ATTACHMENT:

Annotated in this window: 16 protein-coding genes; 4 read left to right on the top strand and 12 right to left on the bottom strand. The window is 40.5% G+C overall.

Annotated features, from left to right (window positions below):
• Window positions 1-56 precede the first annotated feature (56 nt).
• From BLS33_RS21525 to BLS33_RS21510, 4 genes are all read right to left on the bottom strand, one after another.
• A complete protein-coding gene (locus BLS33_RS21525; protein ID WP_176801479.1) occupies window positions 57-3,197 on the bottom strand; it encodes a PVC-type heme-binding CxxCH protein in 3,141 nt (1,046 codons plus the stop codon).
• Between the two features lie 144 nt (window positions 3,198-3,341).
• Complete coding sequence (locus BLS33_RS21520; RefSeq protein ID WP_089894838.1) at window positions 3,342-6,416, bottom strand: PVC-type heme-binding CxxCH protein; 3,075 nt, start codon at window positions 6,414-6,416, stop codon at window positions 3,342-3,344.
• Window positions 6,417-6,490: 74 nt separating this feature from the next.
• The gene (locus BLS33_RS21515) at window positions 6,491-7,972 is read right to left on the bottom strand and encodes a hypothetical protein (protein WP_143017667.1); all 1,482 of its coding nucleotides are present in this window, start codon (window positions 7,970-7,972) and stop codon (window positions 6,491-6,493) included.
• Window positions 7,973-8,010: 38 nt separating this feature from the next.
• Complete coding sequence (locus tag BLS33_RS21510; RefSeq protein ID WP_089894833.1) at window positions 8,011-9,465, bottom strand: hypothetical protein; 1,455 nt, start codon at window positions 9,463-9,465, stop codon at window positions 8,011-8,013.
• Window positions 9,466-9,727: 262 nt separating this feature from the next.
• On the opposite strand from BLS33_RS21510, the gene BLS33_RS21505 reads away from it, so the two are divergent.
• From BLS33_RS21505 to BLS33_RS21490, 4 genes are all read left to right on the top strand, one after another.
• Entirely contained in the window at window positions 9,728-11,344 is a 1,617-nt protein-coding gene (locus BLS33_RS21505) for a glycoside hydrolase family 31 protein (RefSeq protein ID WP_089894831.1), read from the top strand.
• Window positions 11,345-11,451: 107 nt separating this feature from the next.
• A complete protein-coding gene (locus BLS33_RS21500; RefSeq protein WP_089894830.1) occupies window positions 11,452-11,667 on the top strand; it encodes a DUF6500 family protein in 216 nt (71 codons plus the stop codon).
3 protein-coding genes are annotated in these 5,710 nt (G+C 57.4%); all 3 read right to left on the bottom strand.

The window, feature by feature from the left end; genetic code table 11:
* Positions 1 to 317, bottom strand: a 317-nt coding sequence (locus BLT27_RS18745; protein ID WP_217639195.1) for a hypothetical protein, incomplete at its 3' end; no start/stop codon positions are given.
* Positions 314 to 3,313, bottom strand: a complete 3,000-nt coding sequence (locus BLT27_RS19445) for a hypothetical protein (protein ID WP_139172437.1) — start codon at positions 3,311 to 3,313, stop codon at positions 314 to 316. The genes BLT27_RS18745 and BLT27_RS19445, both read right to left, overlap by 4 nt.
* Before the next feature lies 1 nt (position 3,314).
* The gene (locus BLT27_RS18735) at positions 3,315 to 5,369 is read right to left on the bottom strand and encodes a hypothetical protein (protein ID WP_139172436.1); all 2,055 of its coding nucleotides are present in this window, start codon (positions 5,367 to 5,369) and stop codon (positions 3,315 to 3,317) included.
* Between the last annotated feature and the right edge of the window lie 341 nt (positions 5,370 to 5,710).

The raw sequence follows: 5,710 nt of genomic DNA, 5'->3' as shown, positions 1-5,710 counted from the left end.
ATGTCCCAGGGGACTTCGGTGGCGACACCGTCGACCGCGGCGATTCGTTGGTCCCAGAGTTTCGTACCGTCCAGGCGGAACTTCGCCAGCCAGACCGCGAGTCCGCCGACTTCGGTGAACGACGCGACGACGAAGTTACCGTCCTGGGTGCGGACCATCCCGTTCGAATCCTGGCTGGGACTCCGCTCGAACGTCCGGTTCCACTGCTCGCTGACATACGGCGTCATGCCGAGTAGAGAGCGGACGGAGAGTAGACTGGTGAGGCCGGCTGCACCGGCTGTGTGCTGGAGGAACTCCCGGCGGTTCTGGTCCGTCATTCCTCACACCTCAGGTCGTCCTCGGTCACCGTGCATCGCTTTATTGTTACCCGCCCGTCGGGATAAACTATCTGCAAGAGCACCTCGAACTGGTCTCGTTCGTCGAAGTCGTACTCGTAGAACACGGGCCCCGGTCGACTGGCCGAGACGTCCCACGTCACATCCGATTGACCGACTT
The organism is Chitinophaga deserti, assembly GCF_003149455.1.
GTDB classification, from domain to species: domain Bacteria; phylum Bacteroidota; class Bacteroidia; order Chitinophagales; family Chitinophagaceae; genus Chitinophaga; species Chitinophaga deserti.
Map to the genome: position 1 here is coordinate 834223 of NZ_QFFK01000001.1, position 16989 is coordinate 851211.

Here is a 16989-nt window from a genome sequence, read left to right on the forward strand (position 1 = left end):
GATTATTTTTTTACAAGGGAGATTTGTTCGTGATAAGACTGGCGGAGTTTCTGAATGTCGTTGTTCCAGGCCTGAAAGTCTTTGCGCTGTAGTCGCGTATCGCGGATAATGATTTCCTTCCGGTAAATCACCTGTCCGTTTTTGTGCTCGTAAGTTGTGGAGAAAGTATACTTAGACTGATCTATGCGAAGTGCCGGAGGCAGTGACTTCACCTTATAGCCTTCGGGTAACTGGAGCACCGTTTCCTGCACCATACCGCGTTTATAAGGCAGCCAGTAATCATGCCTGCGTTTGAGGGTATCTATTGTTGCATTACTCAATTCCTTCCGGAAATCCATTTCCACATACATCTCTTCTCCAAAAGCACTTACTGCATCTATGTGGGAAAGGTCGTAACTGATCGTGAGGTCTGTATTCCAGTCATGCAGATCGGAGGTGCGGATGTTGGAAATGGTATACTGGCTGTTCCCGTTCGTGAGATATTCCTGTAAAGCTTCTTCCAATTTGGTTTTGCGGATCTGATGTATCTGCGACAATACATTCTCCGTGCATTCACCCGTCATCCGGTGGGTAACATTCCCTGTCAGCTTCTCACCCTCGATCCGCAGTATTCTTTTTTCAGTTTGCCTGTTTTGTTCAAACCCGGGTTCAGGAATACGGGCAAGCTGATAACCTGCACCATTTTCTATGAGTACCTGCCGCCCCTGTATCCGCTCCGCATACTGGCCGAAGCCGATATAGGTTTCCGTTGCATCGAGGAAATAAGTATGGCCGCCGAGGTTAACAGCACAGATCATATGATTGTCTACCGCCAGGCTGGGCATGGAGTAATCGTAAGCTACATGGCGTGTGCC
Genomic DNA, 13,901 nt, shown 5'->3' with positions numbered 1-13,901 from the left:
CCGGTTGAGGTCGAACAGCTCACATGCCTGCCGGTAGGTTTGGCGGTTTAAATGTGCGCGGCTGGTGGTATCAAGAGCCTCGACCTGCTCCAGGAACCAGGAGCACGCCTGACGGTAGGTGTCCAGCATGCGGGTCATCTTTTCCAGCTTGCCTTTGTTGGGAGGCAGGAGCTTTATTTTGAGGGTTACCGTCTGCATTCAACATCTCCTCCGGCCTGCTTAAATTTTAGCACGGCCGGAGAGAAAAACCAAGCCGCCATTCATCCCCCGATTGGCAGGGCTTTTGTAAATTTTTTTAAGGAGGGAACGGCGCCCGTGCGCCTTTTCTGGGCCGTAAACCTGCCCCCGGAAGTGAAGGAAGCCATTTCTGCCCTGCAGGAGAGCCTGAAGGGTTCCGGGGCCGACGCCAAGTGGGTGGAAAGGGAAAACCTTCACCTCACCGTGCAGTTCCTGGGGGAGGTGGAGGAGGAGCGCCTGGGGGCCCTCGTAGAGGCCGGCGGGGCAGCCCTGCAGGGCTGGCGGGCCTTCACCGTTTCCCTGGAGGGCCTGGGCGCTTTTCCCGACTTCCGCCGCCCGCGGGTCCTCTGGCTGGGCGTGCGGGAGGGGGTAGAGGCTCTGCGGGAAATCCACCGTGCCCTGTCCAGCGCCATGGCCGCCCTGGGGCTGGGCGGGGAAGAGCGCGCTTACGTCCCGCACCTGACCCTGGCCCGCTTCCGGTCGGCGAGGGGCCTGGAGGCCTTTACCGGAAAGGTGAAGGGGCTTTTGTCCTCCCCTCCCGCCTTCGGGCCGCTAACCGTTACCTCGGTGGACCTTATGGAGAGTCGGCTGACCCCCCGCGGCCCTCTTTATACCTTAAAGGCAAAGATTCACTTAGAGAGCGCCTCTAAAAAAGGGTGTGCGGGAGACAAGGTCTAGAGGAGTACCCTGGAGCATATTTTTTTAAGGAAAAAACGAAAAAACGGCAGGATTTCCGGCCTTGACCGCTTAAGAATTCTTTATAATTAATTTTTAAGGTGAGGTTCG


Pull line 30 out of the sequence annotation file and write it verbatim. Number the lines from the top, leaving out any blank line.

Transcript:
Here is a 16989-nt window from a genome sequence, read left to right on the forward strand (position 1 = left end):